- Love Letter for a Magazine
As Ecotone approaches a landmark birthday, I thought it time for a love letter. I have known this magazine for fifteen years now, only one year less than I’ve known my daughter, and as with my daughter I’ve watched it change and grow dramatically. What began as a passion project, borne on the backs of already overworked graduate students, is now fully fledged, a consistently ambitious and vibrant magazine that regularly wins national attention and prizes. For that very first volume we solicited our famous writer friends, calling in favors so that we could fill the issue. Now, a decade and half later, submissions pour in from all over the country and beyond. And while the magazine has stayed true to its commitment to place, it has grown and changed in ways that we could not have imagined.
It is important that Ecotone, a magazine of place, also grew out of displacement. During the years before it was created I was living on Cape Cod, and if a pot of money, or a bestseller, had fallen out of the sky, I might have happily stayed there forever. Cape Cod, where the sound of the ocean is never far, is a place that has been written about as much as any in this country, and I was steeped in the place, its nature and its literature. From Henry David Thoreau to Henry Beston to John Hay (all white guys from Harvard), the land had been tramped and celebrated by a brigade of nature writers, and I might have been content to tramp and celebrate along with them had not certain realities interfered. Those realities included paying off a student loan debt as big as a mortgage, and the birth of my child. Before I knew it, I found myself staring out at the same ocean from a different beach, this one in the South, where I was suddenly teaching at the University of North Carolina Wilmington. Tossed up on an unfamiliar shore, more Robinson Crusoe than Thoreau, I felt certain of nothing. Finding myself in a place that had chosen me, not one I had chosen, I had to build from what I discovered on that shore. Ecotone was one of the things I built.
Or, more accurately, helped build. When I came down to interview at UNCW, I had the good fortune of going [End Page 9] out to lunch with two graduate students in the creative writing program, Heather Wilson and Kimi Faxon. They were already envisioning a magazine, and place was already central to their vision. A year later we were working on that first issue, joined by a team of committed grad students that included Emily Louise Smith, whose artistic vision would come to guide the magazine, and by my wife, Nina de Gramont, who was our first fiction editor. It wasn’t easy launching a new magazine, and perhaps I was not always the most equanimous and generous of leaders. When Nina finally quit her post two years later, she did so with these words: “I ain’t gonna work on Gessner’s farm no more.”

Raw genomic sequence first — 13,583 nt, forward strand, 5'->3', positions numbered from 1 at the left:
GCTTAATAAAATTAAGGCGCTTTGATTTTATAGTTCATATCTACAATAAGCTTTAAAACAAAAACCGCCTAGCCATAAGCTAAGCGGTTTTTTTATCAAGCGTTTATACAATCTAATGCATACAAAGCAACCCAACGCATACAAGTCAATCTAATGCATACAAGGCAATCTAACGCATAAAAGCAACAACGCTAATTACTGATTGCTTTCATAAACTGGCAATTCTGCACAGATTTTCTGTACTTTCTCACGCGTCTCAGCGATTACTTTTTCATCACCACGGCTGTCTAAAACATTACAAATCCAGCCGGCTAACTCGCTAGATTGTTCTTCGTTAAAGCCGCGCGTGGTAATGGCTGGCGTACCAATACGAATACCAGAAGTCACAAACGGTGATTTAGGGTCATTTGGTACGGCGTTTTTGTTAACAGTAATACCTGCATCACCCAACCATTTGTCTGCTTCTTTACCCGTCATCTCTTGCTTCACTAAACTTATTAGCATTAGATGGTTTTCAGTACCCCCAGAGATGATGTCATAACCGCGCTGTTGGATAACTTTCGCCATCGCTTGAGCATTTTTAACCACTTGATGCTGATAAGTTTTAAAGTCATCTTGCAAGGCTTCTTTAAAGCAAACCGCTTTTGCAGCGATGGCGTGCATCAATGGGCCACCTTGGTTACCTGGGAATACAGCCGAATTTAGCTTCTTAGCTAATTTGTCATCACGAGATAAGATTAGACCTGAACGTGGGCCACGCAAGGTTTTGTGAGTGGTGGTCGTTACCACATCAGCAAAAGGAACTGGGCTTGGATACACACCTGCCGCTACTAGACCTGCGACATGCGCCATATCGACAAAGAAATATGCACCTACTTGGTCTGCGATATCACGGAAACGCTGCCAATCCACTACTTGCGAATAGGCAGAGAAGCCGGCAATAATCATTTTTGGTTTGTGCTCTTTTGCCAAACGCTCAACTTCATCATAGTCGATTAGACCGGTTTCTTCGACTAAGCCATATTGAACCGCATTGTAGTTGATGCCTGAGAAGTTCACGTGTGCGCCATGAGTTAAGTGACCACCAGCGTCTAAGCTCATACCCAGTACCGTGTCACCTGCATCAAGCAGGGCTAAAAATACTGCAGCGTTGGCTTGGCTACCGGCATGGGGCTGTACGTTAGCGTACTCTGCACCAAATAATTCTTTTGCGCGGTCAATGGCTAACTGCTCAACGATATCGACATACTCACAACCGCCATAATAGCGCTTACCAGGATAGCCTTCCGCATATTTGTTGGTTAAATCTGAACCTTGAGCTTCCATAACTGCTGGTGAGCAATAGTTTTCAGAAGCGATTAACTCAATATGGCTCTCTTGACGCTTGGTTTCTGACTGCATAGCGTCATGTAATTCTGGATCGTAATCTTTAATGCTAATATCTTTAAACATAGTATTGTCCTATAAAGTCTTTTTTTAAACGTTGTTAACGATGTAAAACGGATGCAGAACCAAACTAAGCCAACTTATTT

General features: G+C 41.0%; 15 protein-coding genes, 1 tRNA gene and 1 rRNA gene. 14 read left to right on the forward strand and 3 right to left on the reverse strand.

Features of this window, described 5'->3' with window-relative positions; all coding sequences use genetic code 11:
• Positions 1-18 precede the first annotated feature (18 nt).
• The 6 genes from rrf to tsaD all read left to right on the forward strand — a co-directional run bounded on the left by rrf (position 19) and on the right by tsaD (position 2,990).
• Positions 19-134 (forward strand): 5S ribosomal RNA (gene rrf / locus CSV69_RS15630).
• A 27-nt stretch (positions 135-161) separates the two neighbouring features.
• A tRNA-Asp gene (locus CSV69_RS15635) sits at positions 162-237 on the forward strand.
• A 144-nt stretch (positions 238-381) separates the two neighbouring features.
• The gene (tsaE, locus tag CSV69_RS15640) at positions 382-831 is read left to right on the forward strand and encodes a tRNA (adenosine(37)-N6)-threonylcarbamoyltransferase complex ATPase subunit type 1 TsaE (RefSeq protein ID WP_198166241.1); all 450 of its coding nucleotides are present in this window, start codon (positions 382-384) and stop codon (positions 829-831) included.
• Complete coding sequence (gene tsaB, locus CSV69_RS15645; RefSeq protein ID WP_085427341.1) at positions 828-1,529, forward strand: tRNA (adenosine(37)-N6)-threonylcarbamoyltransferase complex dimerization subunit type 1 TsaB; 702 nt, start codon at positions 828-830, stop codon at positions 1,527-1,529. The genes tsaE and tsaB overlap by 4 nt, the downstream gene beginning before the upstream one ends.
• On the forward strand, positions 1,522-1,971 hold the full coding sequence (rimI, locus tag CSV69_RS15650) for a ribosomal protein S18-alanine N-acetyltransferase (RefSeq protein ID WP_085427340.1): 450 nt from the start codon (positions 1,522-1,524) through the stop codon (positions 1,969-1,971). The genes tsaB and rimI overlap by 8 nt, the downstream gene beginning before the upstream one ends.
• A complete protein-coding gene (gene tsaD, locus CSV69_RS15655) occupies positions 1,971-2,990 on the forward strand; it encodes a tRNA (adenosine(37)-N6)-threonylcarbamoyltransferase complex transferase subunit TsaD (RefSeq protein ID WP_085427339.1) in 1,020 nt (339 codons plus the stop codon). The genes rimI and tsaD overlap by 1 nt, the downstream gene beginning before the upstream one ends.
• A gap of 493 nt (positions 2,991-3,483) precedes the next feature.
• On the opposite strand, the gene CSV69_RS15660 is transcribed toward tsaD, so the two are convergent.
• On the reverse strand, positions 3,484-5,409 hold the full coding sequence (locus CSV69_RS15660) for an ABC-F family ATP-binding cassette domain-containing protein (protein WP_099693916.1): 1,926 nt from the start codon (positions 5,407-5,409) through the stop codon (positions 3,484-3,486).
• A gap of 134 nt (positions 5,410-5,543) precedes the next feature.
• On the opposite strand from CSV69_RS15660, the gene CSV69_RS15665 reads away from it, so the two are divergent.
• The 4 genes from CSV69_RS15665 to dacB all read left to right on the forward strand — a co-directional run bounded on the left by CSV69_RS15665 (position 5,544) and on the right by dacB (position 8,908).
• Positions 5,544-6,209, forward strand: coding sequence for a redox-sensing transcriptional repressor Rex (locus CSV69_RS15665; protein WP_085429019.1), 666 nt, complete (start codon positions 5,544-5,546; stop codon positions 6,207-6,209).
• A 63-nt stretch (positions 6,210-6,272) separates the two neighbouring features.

Central to those first years was the idea that an ecotone was a transition zone between communities, a place in between, and that the tone part of the name derived from the Greek tonos, meaning tension. The cliché of writing that focuses on place is that it is placid and pastoral, from shepherds tending their sheep to Wordsworth’s intimations of immortality. But what we were interested in was something more dynamic, the creative tension that emanates from those places that aren’t one thing or another, and the sort of writing that refuses to stay still. This applied to our evolving ideas about place and to the way these ideas were presented. We were hungry for the new, the quirky, the strange. New forms were particularly appealing; new voices too. I should add that we were obsessed with maps. A secret driving concept was the semi-crazy notion that if we collected enough stories from enough watersheds, we could present a literary map of the entire country...